Where’s the Beef?

January 28th, 2011, 11:22 pm PDT by Greg

Step 1: Taco Bell sued because their “Edible Beef-like Taco Substance” contains only 35% meat, instead of the 40% required by law to call your product “beef” in the United States.

Step 2: Taco Bell president publishes a letter saying “no, our product is 88% beef, and the other 12% is unicorn jerky”.

Aside on terminology: there are three similar terms floating around here. I’m going to use them as such:

  • beef: muscle tissue of a cow.
  • “beef”: things that can be sold with the word “beef” on them, and apparently have to be 40% beef.
  • “Edible Beef-like Taco Substance”: what Taco Bell serves.

Step 3: I think to myself, 88% is a suspicious number. I mean, I have seen what comes in a Taco Bell taco, and it ain’t 88% cow, and claiming it is is a bit of a stretch.

Step 4: Waitaminute… “beef” has to be 40% beef. Is Taco Bell saying that their “Beef-like Taco Substance” is 88% “beef”, not actually 88% beef? But “beef” only has to be 40% beef.

88% × 40% = 35%

So, the President of Taco Bell just announced to the world “claims that our taco filling is only thirty-five percent beef are completely inaccurate. It’s actually thirty-FIVE percent beef, and I’d stake my career on it! No lawsuit that claims otherwise will ever succeed!”

Um… clever?

Loudness… I mean LOUDNESS!

January 27th, 2011, 11:15 pm PDT by Greg

Okay, seriously… am I the only one with ears? I’m hardly an audiophile, but I’m increasingly finding new music unlistenable purely as a result of the loudness war. If you don’t know what that is, this YouTube video has an excellent description of loudness wars.

I have songs that I don’t like listening to because I know there’s a better song in there somewhere: I just can’t hear it because all the interesting stuff has been clipped.

Most recently, I found myself thinking that the Alicia Keys vocal Empire State of Mind is totally muddied. It would probably sound awesome if the vocal wasn’t squished in with everything else, but everything is too loud to let that happen. [You can certainly find it on your favourite file sharing service—don’t pay for it, it’s not worth it.] Most annoyingly, the video on youtube actually has better audio (to my ear at least) than the album version.

Screw it. I’m just going to listen to Gordon over and over forever. I ripped it myself from a CD I bought sometime in the middle 90s and it sounds awesome.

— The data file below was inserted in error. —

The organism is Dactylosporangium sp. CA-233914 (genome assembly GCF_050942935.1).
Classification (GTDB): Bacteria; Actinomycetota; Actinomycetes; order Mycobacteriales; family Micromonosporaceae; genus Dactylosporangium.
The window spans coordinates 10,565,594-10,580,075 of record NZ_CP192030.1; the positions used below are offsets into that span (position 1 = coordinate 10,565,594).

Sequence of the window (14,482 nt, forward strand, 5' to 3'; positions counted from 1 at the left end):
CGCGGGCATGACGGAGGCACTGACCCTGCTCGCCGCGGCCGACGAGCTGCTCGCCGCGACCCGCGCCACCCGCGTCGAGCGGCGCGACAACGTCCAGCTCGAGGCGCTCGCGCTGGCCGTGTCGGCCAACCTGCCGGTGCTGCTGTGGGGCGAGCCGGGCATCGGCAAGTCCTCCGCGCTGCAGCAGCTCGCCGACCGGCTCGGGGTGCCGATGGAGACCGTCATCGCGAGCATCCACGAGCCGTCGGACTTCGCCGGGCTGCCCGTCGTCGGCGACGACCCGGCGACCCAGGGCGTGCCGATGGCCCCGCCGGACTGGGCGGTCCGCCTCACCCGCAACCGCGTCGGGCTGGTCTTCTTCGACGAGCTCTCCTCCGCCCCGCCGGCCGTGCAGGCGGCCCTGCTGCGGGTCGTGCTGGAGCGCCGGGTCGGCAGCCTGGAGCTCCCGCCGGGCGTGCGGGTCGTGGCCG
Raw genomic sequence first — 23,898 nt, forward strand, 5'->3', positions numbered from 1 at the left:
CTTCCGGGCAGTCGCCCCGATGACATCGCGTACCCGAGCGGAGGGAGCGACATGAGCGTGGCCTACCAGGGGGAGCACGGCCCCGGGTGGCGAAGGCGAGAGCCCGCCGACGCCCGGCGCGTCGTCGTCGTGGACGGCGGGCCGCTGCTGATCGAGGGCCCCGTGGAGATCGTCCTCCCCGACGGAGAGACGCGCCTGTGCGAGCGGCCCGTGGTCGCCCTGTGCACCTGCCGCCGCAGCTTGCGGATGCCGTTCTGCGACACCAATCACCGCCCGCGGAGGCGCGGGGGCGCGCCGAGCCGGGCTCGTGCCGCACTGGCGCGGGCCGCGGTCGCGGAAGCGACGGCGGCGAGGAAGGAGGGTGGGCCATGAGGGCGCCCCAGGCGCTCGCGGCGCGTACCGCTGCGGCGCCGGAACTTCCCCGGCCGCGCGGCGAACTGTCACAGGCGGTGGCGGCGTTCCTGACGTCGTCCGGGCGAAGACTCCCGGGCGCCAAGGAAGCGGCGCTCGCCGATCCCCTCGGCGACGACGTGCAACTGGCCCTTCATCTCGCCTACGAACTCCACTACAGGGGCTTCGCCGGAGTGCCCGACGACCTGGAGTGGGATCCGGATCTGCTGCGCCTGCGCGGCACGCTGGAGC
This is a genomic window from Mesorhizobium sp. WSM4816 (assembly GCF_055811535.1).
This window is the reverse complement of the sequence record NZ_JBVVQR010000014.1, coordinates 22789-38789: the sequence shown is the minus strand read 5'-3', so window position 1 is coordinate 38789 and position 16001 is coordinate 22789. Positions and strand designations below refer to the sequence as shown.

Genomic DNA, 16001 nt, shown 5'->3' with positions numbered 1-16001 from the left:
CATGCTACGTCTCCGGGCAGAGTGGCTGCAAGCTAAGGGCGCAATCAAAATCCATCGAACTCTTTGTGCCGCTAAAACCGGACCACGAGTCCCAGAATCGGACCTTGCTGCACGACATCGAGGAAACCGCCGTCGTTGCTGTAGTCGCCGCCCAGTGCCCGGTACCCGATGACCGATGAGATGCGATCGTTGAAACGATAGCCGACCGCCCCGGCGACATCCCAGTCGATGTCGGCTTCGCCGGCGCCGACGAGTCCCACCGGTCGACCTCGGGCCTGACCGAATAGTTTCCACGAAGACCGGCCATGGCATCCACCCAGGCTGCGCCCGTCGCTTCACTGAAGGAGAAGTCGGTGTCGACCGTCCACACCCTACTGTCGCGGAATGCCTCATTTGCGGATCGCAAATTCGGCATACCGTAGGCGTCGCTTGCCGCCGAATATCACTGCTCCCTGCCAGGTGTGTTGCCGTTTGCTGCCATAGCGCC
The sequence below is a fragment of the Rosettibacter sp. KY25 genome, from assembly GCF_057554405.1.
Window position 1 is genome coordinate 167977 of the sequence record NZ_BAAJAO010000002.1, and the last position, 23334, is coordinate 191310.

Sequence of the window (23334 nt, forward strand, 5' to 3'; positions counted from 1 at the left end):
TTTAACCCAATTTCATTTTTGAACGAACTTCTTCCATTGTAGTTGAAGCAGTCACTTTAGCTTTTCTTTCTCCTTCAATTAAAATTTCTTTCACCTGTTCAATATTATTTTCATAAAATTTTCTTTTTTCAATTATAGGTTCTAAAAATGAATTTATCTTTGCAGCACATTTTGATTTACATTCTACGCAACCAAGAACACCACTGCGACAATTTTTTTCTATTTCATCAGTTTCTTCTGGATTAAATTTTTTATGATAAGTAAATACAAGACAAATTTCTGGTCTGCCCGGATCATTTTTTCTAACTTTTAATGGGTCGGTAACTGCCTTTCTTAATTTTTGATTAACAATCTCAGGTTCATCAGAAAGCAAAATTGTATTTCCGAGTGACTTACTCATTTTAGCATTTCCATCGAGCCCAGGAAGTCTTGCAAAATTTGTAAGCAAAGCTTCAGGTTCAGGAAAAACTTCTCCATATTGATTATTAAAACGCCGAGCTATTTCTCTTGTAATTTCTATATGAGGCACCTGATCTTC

Wikipedia Anti-Hate

August 26th, 2009, 10:31 pm PDT by Greg

There has been a bunch of bad noise about Wikipedia on the tubes recently and it’s annoying me.

First, there was a study about Wikipedia growth slowing. Basically, the rate of new article creation has slowed and one-off editors are more likely to have their edits reverted.

Secondly, Wikipedia is adding a new level of editorial oversight for biographies of living people. This amounts to turning on flagged revisions for those articles: basically, non-logged-in users only see “flagged” edits that have been approved by “trusted editor” (i.e. not worth reverting).

Both of these caused a lot of consternation: Wikipedia is over the hill, Wikipedia is becoming elitist, etc. I made the mistake of reading slashdot comments on the second issue and regreted it.

Seriously? Can you look closely at the English Wikipedia and come to the conclusion that it’s dying?

Try clicking “random article” in Wikipedia a few times. Can you really say that the number of new articles shouldn’t be slowing down? Many of the articles are pretty dicey on the notability criteria. There is simply a finite number of “notable” topics that need to be written about: I’d say that English Wikipedia is closing in on that number. There will always be gaps, but they’re getting hard to find.

I have done a moderate amount of Wikipedia editing: about 200 edits across Wikimedia sites. In looking at the history of pages, I’ve never seen an edit that has been unjustly reverted. (Although I do tend to stay away from controversial pages.) Most of the reversions I have seen are of the quality “my high school principal is teh gay”. Again, I’m sure there are problems and edit wars, but they are definitely not the majority.

As for “flagged revisions”, I think it’s a great solution to the vandalism problem. Logged in users and editors will always see the most recent revisions, only anonymous viewers will see the “flagged” versions. The criteria for flagging seems to be “not worth reverting”, so that’s pretty minimal. I’d feel better if there was a better definition of “trusted editor” who can flag a revision, but assuming there is a sufficient set of people doing the flagging, it should work well.

So why the hate? My theory is that all of these people have written long articles about their totally awesome band, but had the page deleted for not being notable. Or maybe their high school principal really is teh gay, and they feel they are being censored.

Awesomesauce Videos

October 23rd, 2008, 10:03 pm PDT by Greg

I have two video links to share, both of which are serious must-sees.

First is Ron Howard’s Call To Action. I’m sure many of you saw this in your favourite aggregator today, but if not, it’s awesome.